Due to the unusually large number of admitted Ph.D. students last spring who deferred entry into our program until Fall 2021, we may only be able to offer funding to a limited number of newly admitted students this year. Applicants should also be aware that we are an affirmative action department and that we are especially interested in recruiting strong African-American, Hispanic-American and Native American students to our Ph.D. program. As always, we will consider applications from students who have already secured an outside source of funding.
Many students entering our graduate program receive financial aid from one of two sources. First, the Department is able to offer one-year fellowships from the Graduate School to many of our funded first-year students. These fellowships include a stipend of over approximately $22,286 per year, university health insurance, and full tuition remission, but do not require students to work as teaching or research assistants. Fellowships are converted to assistantships after the first year. Other funded first-year students are awarded assistantships. These assistantships usually require about 15 hours per week of service as a teaching or research assistant and come with a stipend of over approximately $22,286 and an attractive package of benefits including health insurance and full tuition remission.
Students entering the program with financial support from the department are guaranteed support through their fifth year, contingent upon (1) satisfactory performance of duties, and (2) satisfactory progress towards the Ph.D. Students who enter the program without support can become eligible for support by compiling an above-average record in their coursework and comprehensive exams, and by demonstrating potential for research, although availability of such funding is contingent on departmental needs and resources.
Many students are able to supplement their academic-year stipends by teaching summer or winter classes for the department, or by working off-campus during the summer or winter breaks; our department's proximity to Washington, DC, gives our students an advantage in getting internships in nearby government and international agencies.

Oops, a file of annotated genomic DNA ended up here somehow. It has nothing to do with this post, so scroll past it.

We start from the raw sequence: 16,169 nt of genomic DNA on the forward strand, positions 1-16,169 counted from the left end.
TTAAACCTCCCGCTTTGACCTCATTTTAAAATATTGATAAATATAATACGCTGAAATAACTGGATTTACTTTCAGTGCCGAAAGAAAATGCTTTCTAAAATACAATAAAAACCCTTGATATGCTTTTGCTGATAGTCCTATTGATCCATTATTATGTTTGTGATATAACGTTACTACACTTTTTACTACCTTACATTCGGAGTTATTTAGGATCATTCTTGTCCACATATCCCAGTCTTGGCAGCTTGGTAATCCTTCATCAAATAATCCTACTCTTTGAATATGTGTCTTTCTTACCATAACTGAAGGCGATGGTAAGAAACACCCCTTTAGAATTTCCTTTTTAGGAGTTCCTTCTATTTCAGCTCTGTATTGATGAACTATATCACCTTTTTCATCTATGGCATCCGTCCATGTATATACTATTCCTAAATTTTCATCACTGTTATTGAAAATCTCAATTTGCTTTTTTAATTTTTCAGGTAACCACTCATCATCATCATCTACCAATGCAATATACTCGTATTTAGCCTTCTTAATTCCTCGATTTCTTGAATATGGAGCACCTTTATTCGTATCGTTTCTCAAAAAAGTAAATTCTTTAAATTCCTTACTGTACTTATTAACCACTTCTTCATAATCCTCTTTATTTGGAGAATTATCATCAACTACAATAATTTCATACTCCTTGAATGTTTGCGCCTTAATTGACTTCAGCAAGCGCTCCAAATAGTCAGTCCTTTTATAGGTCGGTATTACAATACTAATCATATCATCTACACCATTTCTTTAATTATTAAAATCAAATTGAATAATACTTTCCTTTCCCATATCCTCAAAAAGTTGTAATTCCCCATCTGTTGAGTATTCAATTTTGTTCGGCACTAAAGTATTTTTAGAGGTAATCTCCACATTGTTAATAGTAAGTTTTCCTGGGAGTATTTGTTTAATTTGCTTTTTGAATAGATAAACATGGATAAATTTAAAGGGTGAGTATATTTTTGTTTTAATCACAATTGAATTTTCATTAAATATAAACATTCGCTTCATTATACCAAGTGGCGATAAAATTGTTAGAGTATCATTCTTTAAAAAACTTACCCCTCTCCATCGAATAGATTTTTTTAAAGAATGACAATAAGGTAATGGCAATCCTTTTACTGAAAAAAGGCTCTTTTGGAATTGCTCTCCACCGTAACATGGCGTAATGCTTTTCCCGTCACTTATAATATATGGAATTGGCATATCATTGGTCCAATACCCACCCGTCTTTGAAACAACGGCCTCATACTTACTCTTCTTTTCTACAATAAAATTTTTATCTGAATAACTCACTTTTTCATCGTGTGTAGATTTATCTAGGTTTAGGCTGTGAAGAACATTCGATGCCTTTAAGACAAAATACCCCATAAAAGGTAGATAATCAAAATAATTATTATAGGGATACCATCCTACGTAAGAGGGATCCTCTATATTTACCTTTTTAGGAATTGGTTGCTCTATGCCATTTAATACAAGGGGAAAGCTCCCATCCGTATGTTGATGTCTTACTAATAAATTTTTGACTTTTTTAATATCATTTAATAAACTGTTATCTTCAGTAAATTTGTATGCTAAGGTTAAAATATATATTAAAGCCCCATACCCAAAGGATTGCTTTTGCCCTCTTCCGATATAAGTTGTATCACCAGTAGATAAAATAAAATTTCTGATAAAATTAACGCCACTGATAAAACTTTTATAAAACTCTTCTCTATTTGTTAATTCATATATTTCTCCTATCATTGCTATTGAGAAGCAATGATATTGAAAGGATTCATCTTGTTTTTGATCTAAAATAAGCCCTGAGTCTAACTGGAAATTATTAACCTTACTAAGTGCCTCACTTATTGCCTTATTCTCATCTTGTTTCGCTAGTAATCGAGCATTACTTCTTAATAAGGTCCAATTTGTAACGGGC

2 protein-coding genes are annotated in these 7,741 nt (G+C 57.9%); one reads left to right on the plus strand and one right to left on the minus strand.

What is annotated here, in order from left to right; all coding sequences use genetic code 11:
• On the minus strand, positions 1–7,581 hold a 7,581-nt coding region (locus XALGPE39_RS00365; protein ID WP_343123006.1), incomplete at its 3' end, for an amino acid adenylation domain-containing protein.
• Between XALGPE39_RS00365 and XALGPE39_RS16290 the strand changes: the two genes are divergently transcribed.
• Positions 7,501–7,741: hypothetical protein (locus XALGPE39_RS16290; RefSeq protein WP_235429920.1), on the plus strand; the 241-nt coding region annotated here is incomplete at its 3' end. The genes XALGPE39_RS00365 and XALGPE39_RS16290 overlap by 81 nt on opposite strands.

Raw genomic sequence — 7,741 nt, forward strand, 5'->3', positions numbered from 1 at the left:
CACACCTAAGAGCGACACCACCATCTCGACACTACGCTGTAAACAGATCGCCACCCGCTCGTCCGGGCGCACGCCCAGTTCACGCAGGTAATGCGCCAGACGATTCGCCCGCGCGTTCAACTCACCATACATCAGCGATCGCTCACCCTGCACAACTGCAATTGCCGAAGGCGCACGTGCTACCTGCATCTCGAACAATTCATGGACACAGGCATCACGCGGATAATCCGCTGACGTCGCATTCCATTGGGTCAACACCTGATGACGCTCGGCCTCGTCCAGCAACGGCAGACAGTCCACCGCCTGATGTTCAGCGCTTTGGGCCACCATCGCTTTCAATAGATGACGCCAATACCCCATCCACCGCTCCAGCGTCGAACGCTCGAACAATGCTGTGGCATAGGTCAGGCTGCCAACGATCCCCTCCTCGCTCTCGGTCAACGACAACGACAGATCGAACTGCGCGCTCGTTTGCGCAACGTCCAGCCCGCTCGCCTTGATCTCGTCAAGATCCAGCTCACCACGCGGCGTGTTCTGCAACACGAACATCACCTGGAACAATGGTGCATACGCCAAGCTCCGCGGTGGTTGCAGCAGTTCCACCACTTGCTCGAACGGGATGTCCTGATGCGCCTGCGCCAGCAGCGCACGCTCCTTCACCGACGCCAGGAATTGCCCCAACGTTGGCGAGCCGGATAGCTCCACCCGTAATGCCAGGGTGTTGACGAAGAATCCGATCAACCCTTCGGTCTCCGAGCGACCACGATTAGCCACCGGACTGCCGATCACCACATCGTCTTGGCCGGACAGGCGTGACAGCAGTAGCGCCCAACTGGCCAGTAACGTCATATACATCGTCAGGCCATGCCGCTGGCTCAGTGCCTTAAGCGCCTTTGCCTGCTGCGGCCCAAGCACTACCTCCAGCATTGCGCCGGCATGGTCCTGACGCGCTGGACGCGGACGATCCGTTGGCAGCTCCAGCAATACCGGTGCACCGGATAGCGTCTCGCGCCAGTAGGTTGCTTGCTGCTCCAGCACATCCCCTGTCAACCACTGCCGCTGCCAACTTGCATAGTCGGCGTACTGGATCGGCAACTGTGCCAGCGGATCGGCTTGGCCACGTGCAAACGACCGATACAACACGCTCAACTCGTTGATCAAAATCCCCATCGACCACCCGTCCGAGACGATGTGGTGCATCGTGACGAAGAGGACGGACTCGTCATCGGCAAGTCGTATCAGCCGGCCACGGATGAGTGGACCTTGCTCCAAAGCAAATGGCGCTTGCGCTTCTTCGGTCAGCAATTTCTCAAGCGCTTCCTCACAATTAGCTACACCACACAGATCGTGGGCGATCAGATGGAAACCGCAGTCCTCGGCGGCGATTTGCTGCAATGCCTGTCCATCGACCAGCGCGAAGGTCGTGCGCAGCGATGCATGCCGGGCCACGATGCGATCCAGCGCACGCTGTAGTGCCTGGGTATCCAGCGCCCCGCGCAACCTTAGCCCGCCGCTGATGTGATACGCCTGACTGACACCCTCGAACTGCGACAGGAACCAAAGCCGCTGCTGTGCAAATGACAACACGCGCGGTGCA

In addition to fellowships and assistantships, the Department supports the professional development of our students by helping cover the cost of travel to professional conferences at which students present their research, and can help with research expenses such as costs of purchasing a data set. Students on the job market get help with expenses such as mailing, copying, and travel to the annual professional meetings at which interviews are held.
Fellowships in Support of Diversity and Inclusion: The College of Behavioral and Social Sciences (BSOS) values diversity and inclusion and believes science and science teams benefit from diverse groups of faculty and trainees who bring diverse interests, perspectives, interpretations of, and solutions to human problems. Therefore, BSOS offers recruitment fellowship designed to enhance the diversity of our doctoral student population. Applicants must be U.S. Citizens or Permanent Residents. Students who wish to be considered for these recruitment fellowships must submit diversity and inclusion essays with their application material. This is an optional essay and is not required as a condition for your application to be considered for admission. Also, only admitted students will be considered for this support. For information, please click here.